We’ve been enjoying some incredible – yet under the radar – video successes here at the Independence Institute. About a year ago, we launched a series of health care videos, starting with this laugh out loud doozy featuring one of my main minions Justin Longo. The video took off instantly clocking thousands of views within a few days, thus launching it into the oft coveted “viral” stratosphere. To date, our initial Obama Care video has been our most successful breaching the 100,000 view mark just a few weeks ago.
The second video titled Health Reform hit the ground running as well, and amassed quite a large following due to its hysterical game show theme. Now it sits comfortably at over 60,000 views (and counting..). The third video – Health Care Reform – was based on a fallacious narrative presented by National Public Radio (NPR) touting the public “option.”
We finished up this five video series with two interviews with a couple of Canadians we connected with on our Canadian health care trip back in September. Word of warning: both of these stories are heartbreaking and illustrate the human cost of government controlled health care. The first is the story of Cheryl Baxter, who after experiencing chronic hip pain in 2002, finally fled to the U.S. eight years later to get treated. The second story showcases young Lin Gilbert, who at just 27 years old was forced to wear diapers, use a walker, and became addicted to morphine because of chronic back pain. She finally received treatment after three years of suffering.
March 1, 2010
By Linda Gorman
House Bill 1330 would create an “all-payer health claims database” in Colorado. Bill supporters claim government can reduce health care costs through “transparent public reporting of health care information.” In fact, the bill is a transparency Trojan Horse. It will make your most personal actions transparent to government officials, officials who have no business keeping track of what kind of health care you buy or what you pay for it.
The bill authorizes the state to collect information on every health care transaction in the state, including information from private medical records, insurer files, and hospitals.
People who refuse to comply can be fined. There is no limit to the fines that may be assessed.
The data that can be requisitioned and stored include individual information on physical functioning, medical treatment, supposed mental stability, marital problems, family structure, sexual habits, addictions, adherence to government health recommendations, and individual financial arrangements. If your teenager filled out the kind of questionnaire that is standard in pediatric practices, it may also contain information on whether you own a firearm, your household’s illegal drug use, how well your child does in school, and whether your child or his friends have ever broken the law.
Since no one can opt out of the database the bill creates, any information in it could potentially used against anyone who decides to run for office, get a professional license, apply for a security clearance, or make trouble for state government.
The development of the database is to be financed by gifts, grants, and donations from unknown sources with unknown agendas. The design of the database is controlled by an unknown “Administrator” who will decide who your data will be shared with and the form it will take.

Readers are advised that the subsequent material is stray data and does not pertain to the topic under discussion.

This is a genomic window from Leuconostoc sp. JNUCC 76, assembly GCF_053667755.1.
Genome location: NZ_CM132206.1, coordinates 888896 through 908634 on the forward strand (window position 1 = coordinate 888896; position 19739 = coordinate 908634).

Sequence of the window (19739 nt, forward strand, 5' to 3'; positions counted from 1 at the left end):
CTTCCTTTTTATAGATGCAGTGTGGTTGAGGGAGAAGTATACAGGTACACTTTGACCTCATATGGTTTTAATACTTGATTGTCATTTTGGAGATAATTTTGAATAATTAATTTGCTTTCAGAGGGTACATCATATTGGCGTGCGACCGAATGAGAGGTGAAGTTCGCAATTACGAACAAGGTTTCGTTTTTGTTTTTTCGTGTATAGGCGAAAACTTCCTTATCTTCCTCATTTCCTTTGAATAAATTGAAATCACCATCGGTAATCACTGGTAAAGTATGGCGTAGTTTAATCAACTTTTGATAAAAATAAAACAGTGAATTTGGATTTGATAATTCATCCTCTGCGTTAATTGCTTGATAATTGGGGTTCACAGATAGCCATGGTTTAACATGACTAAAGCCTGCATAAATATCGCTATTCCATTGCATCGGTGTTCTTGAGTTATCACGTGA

Naturally the bill directs that the data be securely stored.
Tell that to the 3.4 million Colorado residents who, as the State Auditor’s Office said in May, 2008, have had their unencrypted personal information sent over the Internet and telephone lines on a daily, weekly, and monthly basis by the Department of Motor Vehicles.
Tell that to the 1.4 million people who had personal information in Colorado’s State Directory of New Hires, the state’s “centralized, confidential, and secure” repository for new hire data reported by employers in the State of Colorado. Their personal data was exposed in 2006 when a desktop computer was stolen from a state contractor processing child support payments for Colorado’s Department of Human Services.
The bill says that the information collected will be used to develop measurements that can be used for “continuous review of health care utilization, expenditures, and quality and safety performance in Colorado.” Insurers will also use them to pay physicians for performance.
Pay-for-performance and publicly reported compliance with “best practice” measures defined by third party bureaucrats encourage providers to game the system. After New York began publicly reporting mortality rates for heart surgery, for example, surgeons began avoiding high risk cases in order to burnish their metrics and sick people had to travel out-of-state to get surgery.
A 2007 article in the journal Health Affairs hypothesized that public reporting of performance metrics are most likely to harm the poor and minorities. To produce good scores, providers may avoid people who find it difficult to comply with “health improvement programs” due to language barriers, chaotic work schedules, multiple illnesses, or difficult household circumstances. In 2009, Ruth McDonald and Martin Roland wrote in the Annuals of Family Medicine that applying pay-for-performance measures to primary care practices in California produced unintended consequences, including “forced disenrollment,” of patients perceived to be noncompliant.
This information systems required by this bill will increase health care costs. But even if it reduced them, freedom from coercion by government is more important than controlling health care costs. With no limits on how the data collected can be used to coerce individual behavior, this bill poses a grave threat to both medical privacy and individual liberty.
Linda Gorman directs the Health Care Policy Center at the Independence Institute.